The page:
Can’t Find the Cause of Your Headaches? It Could Be a Faulty Valve

Disclaimer: Results are not guaranteed*** and may vary from person to person***.

Headaches can be nasty things — especially migraines. They can pound and throb and make you feel miserable. There are all sorts of theories out there about what causes headaches.

Some say that most headaches are tension-based. If you walk around long enough with your neck, shoulders, arms and back tense, eventually you’re guaranteed to get a headache. Nothing’s worse than planning a special night out and suddenly getting hit with a migraine.

Others believe that certain foods trigger headaches. Caffeine, dairy, red meat, chocolate, food additives, and
refined sugars have all been labeled as potential culprits. There are also those who believe that hormone imbalances, eyestrain, anxiety, hunger, and even constipation can bring on a headache.

But what if you’ve ruled out of all of these potential causes and you still don’t know what’s causing your headache? Here is something else to consider: a faulty valve in the heart could be the cause of headaches in at least 25% of the population.

In the womb, before you were born, a small opening was present between the two chambers of your heart. This opening, called a “patent foramen ovale” (PFO), helped to make circulation more efficient. The opening of the PFO rested between two overlapping sections of tissue that formed a division between your left atrium and your right atrium.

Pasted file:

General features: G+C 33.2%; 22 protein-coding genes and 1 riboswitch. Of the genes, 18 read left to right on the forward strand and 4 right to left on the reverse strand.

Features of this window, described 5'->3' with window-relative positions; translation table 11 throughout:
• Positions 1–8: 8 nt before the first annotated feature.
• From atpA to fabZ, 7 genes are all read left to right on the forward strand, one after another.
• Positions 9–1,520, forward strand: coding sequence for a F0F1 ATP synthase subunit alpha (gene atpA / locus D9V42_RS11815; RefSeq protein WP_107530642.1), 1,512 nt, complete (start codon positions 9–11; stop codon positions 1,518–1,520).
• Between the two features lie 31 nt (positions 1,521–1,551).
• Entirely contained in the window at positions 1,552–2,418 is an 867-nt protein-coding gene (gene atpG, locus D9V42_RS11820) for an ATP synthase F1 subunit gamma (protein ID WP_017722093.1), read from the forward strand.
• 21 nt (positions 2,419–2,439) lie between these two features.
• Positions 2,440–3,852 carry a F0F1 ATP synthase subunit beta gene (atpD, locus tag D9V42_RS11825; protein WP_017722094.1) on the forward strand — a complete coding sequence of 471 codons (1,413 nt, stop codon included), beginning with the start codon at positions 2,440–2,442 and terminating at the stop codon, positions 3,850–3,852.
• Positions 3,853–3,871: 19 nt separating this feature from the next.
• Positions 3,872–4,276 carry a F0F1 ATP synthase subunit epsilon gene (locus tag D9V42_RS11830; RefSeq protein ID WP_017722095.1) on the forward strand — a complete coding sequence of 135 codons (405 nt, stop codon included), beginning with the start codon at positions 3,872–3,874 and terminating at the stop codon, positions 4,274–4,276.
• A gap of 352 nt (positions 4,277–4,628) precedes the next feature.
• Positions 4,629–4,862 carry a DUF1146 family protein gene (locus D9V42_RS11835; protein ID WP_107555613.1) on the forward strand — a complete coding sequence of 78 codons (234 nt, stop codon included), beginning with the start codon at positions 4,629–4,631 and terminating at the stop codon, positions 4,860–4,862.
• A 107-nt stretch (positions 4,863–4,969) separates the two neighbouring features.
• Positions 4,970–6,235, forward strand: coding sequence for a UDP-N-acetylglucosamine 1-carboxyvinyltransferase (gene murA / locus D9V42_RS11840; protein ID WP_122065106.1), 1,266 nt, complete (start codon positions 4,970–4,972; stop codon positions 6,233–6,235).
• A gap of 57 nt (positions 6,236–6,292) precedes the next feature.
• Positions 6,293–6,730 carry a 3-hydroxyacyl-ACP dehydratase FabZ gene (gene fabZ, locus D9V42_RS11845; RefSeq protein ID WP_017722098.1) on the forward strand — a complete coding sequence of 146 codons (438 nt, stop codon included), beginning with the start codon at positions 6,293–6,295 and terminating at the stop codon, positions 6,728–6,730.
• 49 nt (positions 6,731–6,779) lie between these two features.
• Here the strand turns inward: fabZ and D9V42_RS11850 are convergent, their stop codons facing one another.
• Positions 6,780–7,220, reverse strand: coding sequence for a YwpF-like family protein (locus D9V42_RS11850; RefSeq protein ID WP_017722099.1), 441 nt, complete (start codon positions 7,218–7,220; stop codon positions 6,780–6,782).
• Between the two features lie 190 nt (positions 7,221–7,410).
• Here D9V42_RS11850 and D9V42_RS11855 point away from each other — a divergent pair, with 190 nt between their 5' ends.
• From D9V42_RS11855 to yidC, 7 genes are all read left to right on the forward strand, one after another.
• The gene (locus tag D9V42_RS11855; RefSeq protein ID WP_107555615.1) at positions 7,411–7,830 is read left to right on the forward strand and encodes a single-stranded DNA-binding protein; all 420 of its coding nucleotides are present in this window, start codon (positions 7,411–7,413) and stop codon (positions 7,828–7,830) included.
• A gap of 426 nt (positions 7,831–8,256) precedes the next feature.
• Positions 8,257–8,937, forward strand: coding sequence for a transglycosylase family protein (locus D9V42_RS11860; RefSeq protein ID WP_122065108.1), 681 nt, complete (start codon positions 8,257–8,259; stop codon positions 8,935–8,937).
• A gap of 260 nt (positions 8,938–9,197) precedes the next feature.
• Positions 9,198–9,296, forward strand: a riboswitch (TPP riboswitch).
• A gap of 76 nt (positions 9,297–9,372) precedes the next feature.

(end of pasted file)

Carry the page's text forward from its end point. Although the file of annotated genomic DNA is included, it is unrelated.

When you were born, the flaps of the PFO fused together to form a solid wall called the “septum.” That is, if you’re not part of the 25% of the population in which the flaps didn’t fuse together.

Those who find themselves in this category now have a PFO that works like a valve. It stays closed most of the time. However, if pressure builds up in the chest, the valve will open. When the PFO valve is open, unfiltered blood can cross from the right atrium of your heart to the left atrium.
The usual route would be through the lungs. Researchers now believe that the unfiltered blood can trigger migraines in some people.

Armed with this knowledge, cardiologists are wondering if a heart procedure might be the key to relieving chronic and severe migraines. Closing the PFO valve permanently could prevent unfiltered blood from triggering migraines.

Other strategies you can try in the battle against headaches include massage therapy to release tension, maintaining good posture, minimizing exposure to chemicals and perfumes, and keeping hydrated by drinking lots of fresh water. Also, try to eat small meals more often to stabilize swings in blood sugar that can trigger migraines.

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